Category Archives: grammar

A simple explanation of the particles wa (は) vs ga (が)and the surprising equation “1+1=2”

I’ve dedicated a great deal of my time to having a good understanding of Japanese grammar, and proper usage of the particles “wa” and “ga” is one of the tricker areas. I’ve written some posts on this topic, and you can find many others if you google around. I am not going to go into a… Read More »

The mysterious case of the double wo (を) particle

Japanese particles can be tricky because of their many usages and combinations. For example 「で」 can be seen with other particles in the two-particle pair 「では」or 「での」 or even in the 4-particle combination 「ならではの」. On the other hand, the 「を」 particle (written as ‘wo’ or just ‘o’), is one of the most straightforward to learn.… Read More »

Japanese particle combination: ”no ni” (のに)

Japanese particles are small words packed full with meaning and often don’t have direct parallels to English. In a few past articles I’ve talked about a few particle combinations (での, への, では、and ならではの). In this post I’d like to go over the combination のに (“no ni” or “noni”) which is pretty commonly used. There are… Read More »

Two types of “can’t” in Japanese: improper vs impossible

When learning a foreign language, often it is good to try and get away from your native language and think in the foreign language so you don’t end up saying things that sounds like they came out of a translation program. Having said that, when speaking that foreign language it will take time for your… Read More »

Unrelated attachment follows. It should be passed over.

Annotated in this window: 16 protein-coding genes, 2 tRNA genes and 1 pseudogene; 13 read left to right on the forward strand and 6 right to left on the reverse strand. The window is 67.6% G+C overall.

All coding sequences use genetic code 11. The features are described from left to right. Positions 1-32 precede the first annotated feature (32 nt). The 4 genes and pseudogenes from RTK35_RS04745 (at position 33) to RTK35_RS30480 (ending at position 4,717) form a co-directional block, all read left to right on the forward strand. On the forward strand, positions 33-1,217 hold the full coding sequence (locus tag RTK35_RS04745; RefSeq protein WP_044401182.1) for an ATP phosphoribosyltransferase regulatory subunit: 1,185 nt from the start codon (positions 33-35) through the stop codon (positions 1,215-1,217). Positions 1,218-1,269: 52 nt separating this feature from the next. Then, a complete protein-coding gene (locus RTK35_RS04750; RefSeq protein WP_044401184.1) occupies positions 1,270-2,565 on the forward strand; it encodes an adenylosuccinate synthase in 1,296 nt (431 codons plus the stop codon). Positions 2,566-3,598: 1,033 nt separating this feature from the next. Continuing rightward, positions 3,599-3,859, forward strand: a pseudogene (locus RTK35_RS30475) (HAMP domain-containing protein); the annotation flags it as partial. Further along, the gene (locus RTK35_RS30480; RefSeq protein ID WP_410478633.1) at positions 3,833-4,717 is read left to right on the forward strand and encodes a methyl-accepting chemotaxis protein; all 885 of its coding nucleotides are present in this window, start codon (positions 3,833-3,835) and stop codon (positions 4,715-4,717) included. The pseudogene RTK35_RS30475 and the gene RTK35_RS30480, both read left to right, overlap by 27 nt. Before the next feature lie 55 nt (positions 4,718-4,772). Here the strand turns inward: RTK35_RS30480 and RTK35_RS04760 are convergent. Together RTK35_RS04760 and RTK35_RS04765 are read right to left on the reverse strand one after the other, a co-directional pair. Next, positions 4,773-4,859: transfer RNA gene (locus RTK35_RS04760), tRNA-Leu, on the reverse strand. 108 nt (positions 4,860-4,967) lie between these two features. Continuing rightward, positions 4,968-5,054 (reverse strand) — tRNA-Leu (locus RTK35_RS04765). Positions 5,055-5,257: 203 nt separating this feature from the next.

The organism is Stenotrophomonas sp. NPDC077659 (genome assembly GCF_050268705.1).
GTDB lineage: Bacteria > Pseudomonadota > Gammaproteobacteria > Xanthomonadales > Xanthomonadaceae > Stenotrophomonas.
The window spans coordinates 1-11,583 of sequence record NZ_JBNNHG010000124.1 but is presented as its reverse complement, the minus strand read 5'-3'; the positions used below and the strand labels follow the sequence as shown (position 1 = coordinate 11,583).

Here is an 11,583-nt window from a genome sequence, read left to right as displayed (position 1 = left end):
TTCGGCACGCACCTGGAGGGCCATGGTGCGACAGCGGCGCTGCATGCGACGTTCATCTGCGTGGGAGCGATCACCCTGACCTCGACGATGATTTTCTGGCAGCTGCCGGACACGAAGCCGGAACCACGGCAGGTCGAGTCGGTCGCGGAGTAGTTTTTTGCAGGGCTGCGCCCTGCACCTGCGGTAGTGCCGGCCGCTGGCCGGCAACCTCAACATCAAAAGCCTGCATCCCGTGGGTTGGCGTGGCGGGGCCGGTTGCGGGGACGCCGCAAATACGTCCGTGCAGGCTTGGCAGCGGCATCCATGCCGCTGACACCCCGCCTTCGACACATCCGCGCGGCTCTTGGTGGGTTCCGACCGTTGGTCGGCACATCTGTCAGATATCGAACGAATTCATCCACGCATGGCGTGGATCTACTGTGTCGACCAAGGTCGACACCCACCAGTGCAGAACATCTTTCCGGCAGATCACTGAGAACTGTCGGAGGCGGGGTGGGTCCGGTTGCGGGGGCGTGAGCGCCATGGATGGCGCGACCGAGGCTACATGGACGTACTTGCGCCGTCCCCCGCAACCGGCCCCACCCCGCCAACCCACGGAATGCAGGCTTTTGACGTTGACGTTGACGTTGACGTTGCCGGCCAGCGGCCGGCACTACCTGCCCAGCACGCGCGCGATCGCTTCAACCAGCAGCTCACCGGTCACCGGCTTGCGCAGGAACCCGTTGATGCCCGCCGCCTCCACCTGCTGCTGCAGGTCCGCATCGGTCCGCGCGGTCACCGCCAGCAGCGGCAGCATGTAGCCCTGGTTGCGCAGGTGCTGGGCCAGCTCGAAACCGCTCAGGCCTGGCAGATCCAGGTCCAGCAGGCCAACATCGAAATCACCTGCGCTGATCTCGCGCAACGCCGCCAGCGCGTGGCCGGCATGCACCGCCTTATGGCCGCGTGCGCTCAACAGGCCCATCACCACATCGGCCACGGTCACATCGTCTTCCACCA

Talking about the future in Japanese (mirai, shourai, kore kara, ima kara, etc.)

In this post I’d like to discuss a few ways of talking about the future in Japanese. To begin with, one of the first words students students learn about the future is 未来 (mirai), which can be used to talk about something that has not occurred yet. Let’s use this word in a simple sentence:… Read More »

Japanese Expression Highlight: 「水を得た魚 」(mizu wo eta sakana)

The other day when I was working away at writing a new blog post, I was told: 君、水を得た魚だね (kimi, mizu wo eta sakana da ne) I admit I was a little confused when I hard this. So what does it mean? First, let’s look at the words one by one: 水 (mizu): water 得た (eta):… Read More »

Review: 日経おとなのOFF: 美しい日本語と正しい敬語が身に付く本 (“Guidebook to beautiful Japanese and proper polite language”)

日経大人OFF (Nikkei otona OFF) is a magazine series by the same company that publishes the Nikkei daily business paper. In this post I am reviewing a special edition of that series from 3/15/2012 titled: 「美しい日本語と正しい敬語が身につく本」, roughly translated as “Guidebook to beautiful Japanese and proper polite language”. As you can guess from its title, this magazine… Read More »

A primer on Japanese emotive sentence-ending particles: ne, na, naa, yo (ね、な、なあ、よ)

One of the tricky things about running a language-learning blog is deciding what to write about. When I first started this blog back in December 2013, I mostly intended to act as support for those learning Japanese without necessarily getting too involved into detailed explanations about fundamental grammar structures that might already be covered elsewhere in… Read More »

The Japanese particle は(wa), 癒やし (iyashi), and therapeutic dogs.

Grammar is interesting because it allows packing a lot of meaning into only a few words. In Japanese, a language where words are often omitted, that is even more so. In this post I want to analyze the following sentence, which I heard the other day: 犬は癒やされますね。 [Inu wa iyasaremasu ne] This sentence is quite… Read More »

Using “~ga suru” (〜がする) to express feeling or sensing something in Japanese

In this post I’d like to discuss a grammar construct that I had not explicitly learned into fairly late in my Japanese studies. I saw it used often but until I researched it I didn’t understand it completely. The pattern is  “[noun] + ga suru”.  First, before we talk about the combination of “ga” and… Read More »